Denise and Peggy hurry into the cemetery. I watch their plump forms disappear into the darkness. They become floating heads. Cameras flash on headstone inscriptions. Names and lifespans from centuries, decades, and even months ago flare up and fade into the darkness. A few small, pristine flags are revealed –servicemen? National Guard boys or girls trying to get out of the valley, ending up dead in Iraq? I can't tell. In the distance I hear Denise speaking softly, trying to draw the spirits to her. We wait. All is quiet. If the spirits speak, it's on tape. If they manifest, it's on film. Our senses mean nothing.
(Peggy w/ thermal scanner)
On the ride home, Denise and Peggy bitch about their health, about work and welfare checks. They gossip about adulteries and trade tales of local hauntings. They will put tonight’s investigation in notebooks full images, incidents, and folklore. I’ll do the same, just as I have since I started photographing this place. Dark trees and houses decorated for Halloween sail by the car window.
It’s not as strange as it seems, stomping around the boneyard with these two women. We are continuing an upstate NY tradition. In the 1700’s Shakers arrived here and became possessed by Indian Spirits during their Sabbath meetings. In 1848, in nearby Rochester the Fox sisters initiated the spiritualist movement by cracking their toes to mimic ghostly tappings. The long conversation with the dead has continued ever since. Denise thinks the presence of the Remington rifle factory guarantees the valley is full of restless spirits. I think of all the canal routes and hollows of the valley, a natural version of Sarah Winchester’s house, a labyrinth that traps and confuses the angry dead.
Everyone’s haunted by something around here and the ghost stories tell as much about the living as they do about the dead.
“You can still hear her walking in the old jail house. She was the last woman hanged in the state.” “Why?” “Her husband beat her, so she killed him, chopped him and fed him to the pigs.” “No shit. I know some girls who should start raising pigs.”
“She had a restraining order but she came home from the late shift and found him waiting in her house. She ran out but he caught and killed her right there in the road. After that, they say you’d see her at night, running toward the passing cars. It was a dirt road back then. No one saw her after they paved it.”
“All four of them were huffing glue. He said so, the one who survived. They were on the way back from a show in Syracuse and something came out of the woods, right in front of the car. The driver, his head was cut off. His body stuck in the wind shield. Ozzy still grinning on his t-shirt.”
“He went to work down at Remington’s, making rifles all week and doing the National Guard for the extra cash on the weekend. He liked it. He called it playing soldier. He never expected to leave the valley, let alone go over there. He’d been gone about a month when I saw him under that old tree. Just like grandpa. Grandma Bee knew he’d died in the hospital ‘cause she’d seen him under that tree.”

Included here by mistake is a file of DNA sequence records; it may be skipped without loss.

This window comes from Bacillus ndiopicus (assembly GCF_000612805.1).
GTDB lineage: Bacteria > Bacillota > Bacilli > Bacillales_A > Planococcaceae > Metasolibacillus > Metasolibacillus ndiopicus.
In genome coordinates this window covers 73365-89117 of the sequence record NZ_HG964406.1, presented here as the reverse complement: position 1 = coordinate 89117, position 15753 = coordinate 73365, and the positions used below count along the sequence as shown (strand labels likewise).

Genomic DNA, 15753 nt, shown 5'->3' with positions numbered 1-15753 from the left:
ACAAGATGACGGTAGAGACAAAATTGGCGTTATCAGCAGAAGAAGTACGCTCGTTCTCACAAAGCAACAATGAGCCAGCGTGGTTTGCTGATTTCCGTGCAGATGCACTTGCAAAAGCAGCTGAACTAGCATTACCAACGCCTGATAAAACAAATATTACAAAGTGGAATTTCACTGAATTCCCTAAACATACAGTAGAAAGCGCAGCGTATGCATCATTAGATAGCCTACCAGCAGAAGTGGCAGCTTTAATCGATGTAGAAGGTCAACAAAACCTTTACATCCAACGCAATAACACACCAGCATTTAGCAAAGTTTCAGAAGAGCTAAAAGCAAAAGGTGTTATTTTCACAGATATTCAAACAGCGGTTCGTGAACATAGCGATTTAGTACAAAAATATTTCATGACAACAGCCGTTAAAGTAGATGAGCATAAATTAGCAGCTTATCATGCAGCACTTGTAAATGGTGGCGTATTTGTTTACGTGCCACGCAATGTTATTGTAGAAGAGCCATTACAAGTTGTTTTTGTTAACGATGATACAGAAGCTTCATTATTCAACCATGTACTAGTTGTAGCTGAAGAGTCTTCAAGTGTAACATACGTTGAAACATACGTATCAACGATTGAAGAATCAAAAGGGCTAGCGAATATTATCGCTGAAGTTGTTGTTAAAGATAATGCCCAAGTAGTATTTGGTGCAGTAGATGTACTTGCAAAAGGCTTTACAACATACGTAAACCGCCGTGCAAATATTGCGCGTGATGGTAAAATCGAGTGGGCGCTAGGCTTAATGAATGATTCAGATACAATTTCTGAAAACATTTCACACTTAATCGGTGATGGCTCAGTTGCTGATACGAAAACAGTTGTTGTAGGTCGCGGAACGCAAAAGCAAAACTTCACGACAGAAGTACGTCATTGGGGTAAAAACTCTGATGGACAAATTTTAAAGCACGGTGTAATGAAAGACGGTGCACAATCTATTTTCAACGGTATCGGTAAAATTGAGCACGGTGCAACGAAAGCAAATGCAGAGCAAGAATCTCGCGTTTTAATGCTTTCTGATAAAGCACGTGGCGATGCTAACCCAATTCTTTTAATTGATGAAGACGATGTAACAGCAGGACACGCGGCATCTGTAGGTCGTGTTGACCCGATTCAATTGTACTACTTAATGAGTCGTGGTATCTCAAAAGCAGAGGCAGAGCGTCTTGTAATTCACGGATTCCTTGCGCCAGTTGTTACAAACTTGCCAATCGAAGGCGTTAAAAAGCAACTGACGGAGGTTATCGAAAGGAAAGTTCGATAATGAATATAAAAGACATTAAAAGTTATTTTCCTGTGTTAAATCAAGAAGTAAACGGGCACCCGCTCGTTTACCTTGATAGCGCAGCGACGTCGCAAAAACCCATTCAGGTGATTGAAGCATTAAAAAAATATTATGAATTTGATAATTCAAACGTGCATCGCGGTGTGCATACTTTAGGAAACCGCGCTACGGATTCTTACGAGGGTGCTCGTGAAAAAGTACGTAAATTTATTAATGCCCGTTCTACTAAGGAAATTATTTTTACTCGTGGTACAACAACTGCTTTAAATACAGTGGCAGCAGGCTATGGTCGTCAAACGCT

RUBY ON HER DEATH BED
On the wall of the hospital room there is a wooden clock decorated with blossoms made of flat-headed nails. Each hard, round petal is coated with pink or yellow nail polish that gleams in the cool clinical light. From the bed, her death bed, my grandmother Ruby says, ”Nice, isn’t it.” The clock is one of the few personal items in the room though she has been in hospital for over 5 months. She speaks softly, with many pauses. Gone is the hard, nasal tone of the woman who wore lipstick as red as her namesake stone and met her first husband while serving drinks in seedy, dockside bar in Manhattan. The distinctive sound of her is drying up, evaporated by the loss of a lung and the quiet atmosphere of the elderly ward.
Our own voices are muffled by the surgical masks we must wear during the visit. Years of smoking and close proximity to house cleaning chemicals have not only taken one of Ruby’s lungs, but left the other fragile and possibly cancerous. Any bacteria could be dangerous. My face itches beneath the mask. The air within the white folds is warm and moist, soured by fast food grease and coffee. When the nurse is not in the room however, I pull the mask down, giving my grandmother the first, full glimpse of my face. She smiles and nods. Under her white sheet, her left leg quivers repeatedly. Ed, her current husband, reaches to sooth the fluttering limb. He says she gets the shakes, but she mumbles defiantly, “I’m shaking it.” I had forgotten she was half- paralyzed by a stroke. Five months ago the left side of her body abandoned her and if she is indeed moving her leg it is an ambiguous a triumph – a reminder of both the strength of her character and how much of that strength she has lost.